This article was originally published in The Daily Deal and is published here with permission.
Cross-border transactions demand cultural sensitivity, patience and understanding. Valuations can be tricky. Due diligence is, almost by definition, harder and more time consuming than domestic planning, with different regulatory regimes, tax codes and legal systems. In the end, however, with strategic focus leading the way, these deals across can be hugely successful.
Those are some of the insights provided by a panel in the Deal Economy conference discussing the topic: “Corporate Dealmakers: Examining Growth Strategies for Different Markets.”
The conference took place Dec. 3, 2015, at the Marriott Marquis Times Square.
Panelists included Jorge Espinel, head of global business development at Spotify; Joe LaPlume, corporate senior vice president, corporate development at Charles River; Bill McNichols, senior vice president, corporate development and business alliances at Starbucks; James Rosener, a partner at Pepper Hamilton; and Aileen Stockburger, vice president of worldwide business development at Johnson & Johnson. Rhonda Schaffler, editor-at-large and anchor at TheStreet, Inc. served as moderator.
“For Starbucks, we spend a great deal and will continue to spend a great deal of time looking at international deal flow, probably a predominant amount of time, and that will continue for the next couple years,” McNichols said. Referring to the controversy surrounding taxation of overseas profits when repatriated to the U.S., McNichols responded: “I’d rather have my cash earned overseas invested in great companies or building our own brand, earning a nice rate of return, as opposed to sitting in a bank making 30 basis points.”
All panelists stressed a need for cross-cultural understanding as a prerequisite for doing successful deals. “Too often & we seem to go in and expect other folks and especially cross border to think the way we do and follow a process the way we do,” Stockburger said. “I think it’s really about learning, listening more than talking and being patient.”
What’s more, Stockburger said, cultural variances don t have to be problematic. “They’re a huge asset, and, frequently, they’re the reason why you’re doing the deal, because of those cultural differences, because the local team will have insights that we won t necessarily have coming in from another country.”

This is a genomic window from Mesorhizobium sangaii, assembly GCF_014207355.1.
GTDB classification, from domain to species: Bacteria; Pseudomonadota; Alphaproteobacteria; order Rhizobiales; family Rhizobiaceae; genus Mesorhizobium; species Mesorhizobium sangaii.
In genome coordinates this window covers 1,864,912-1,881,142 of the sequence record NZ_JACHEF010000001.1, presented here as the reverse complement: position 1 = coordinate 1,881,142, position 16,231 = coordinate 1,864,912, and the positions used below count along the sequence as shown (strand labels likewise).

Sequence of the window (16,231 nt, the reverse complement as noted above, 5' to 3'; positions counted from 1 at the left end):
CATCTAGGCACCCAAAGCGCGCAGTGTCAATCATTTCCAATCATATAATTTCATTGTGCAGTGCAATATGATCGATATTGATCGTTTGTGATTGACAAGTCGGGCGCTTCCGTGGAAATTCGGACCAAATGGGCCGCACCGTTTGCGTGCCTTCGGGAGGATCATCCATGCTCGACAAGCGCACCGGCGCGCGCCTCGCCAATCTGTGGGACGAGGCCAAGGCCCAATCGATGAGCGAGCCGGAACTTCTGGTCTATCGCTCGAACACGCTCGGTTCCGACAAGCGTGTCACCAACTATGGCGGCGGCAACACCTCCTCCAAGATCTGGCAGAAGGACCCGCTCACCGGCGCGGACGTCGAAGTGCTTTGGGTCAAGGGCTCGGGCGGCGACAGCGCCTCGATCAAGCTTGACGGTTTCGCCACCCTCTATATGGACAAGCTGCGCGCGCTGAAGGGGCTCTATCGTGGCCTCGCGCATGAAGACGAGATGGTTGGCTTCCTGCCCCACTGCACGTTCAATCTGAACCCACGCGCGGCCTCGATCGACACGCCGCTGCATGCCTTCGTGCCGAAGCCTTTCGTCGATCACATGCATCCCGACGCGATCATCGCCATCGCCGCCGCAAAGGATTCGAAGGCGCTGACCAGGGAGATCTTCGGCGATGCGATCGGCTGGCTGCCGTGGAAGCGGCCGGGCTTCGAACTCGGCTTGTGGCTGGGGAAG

That’s not the same, panelists stressed, as sacrificing standards or strategies for the sake of offshore acquisitions. “Stick to your strategy and focus on execution integration,” LaPlume said emphatically.
Adhering to a disciplined approach should extend to valuations and metrics, Stockburger added, even if competitors are willing to pay high. “There are some deals out there that folks have regretted because they just kind of got caught up in what I refer to as deal fever. You’re so excited you kind of lose your own perspective,” she said. “Trust your own gut.”
In a cross-border deal, communication is essential, not just between parties but within the corporation itself. “It’s really synchronizing everybody’s pace, getting everybody on the same deal cadence, making sure that you re not ahead of the deal or somebody’s not too far behind the deal,” Rosener said.
He cited two examples of failed cross-border deals: On the day one deal was to be signed, the acquirer’s board turned down the acquisition. “This is one where the deal team got way ahead of its management,” Rosener related.
On another, the target’s CEO only met with the potential U.S. buyer the day before signing. “That meeting didn’t go well and neither did the deal,” Rosener said.
Almost by definition, doing an offshore deal means navigating choppy waters. Panelists listed various risks: Running afoul of America s Foreign Corruption Practices Act, the treatment of workers, the reputation of the target, tax regimes, currency fluctuation, cultural peculiarities and values. “So you could have a real misalignment before you even begin the process,” Stockburger said.
Stockburger’s advice: “If you feel there are some improprieties going on and that’s inherent in the company and in the business practices, you have to recognize that that’s not going to be something you’re going to easily be able to shift or change,” she said. “You would be naïve to think you’re going to be able to change practices immediately upon acquisition.”